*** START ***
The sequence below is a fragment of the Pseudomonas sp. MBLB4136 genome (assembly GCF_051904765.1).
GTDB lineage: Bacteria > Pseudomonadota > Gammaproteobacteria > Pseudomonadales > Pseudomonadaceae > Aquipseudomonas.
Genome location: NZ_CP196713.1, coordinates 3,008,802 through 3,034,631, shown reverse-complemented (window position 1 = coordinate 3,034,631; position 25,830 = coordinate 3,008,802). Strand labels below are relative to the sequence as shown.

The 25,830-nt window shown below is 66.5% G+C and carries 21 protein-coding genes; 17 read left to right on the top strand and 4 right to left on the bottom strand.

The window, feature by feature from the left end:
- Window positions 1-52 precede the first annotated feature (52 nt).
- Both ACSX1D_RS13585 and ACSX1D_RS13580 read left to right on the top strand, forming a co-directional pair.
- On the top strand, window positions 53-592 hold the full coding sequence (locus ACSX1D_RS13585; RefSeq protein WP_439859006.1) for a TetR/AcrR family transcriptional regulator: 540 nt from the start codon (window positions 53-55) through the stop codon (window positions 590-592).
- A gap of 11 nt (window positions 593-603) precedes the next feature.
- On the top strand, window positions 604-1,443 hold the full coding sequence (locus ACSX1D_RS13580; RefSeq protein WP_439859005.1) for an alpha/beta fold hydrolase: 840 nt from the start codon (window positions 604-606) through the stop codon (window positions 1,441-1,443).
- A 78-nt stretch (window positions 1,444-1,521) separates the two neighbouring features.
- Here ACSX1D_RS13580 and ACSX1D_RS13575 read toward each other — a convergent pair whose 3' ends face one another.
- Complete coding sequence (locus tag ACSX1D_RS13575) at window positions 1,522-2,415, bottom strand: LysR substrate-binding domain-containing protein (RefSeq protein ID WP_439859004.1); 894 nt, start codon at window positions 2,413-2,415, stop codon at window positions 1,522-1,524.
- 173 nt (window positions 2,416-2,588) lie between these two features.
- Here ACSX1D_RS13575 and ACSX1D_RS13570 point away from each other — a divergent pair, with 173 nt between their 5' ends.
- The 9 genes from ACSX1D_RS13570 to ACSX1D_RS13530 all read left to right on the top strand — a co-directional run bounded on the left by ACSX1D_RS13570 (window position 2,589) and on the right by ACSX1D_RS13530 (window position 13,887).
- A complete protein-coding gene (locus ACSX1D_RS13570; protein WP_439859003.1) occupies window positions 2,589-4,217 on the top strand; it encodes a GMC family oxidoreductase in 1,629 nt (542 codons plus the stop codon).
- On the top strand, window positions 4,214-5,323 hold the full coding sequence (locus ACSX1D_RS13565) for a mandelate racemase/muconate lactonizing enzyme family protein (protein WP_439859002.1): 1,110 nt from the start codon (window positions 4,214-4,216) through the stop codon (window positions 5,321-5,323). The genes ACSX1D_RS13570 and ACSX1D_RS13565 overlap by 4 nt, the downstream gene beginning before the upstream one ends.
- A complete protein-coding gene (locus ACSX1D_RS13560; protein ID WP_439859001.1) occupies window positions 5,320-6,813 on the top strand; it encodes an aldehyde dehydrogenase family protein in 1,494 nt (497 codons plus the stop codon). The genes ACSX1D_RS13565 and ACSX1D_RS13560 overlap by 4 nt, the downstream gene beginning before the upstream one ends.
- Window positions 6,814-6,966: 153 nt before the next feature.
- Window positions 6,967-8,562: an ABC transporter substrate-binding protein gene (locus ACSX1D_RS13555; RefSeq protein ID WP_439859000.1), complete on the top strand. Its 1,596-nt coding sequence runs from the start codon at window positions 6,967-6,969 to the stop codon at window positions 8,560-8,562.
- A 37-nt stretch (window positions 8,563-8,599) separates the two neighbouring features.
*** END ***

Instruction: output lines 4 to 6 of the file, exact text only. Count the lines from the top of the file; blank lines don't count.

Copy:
The 25,830-nt window shown below is 66.5% G+C and carries 21 protein-coding genes; 17 read left to right on the top strand and 4 right to left on the bottom strand.

The window, feature by feature from the left end:
- Window positions 1-52 precede the first annotated feature (52 nt).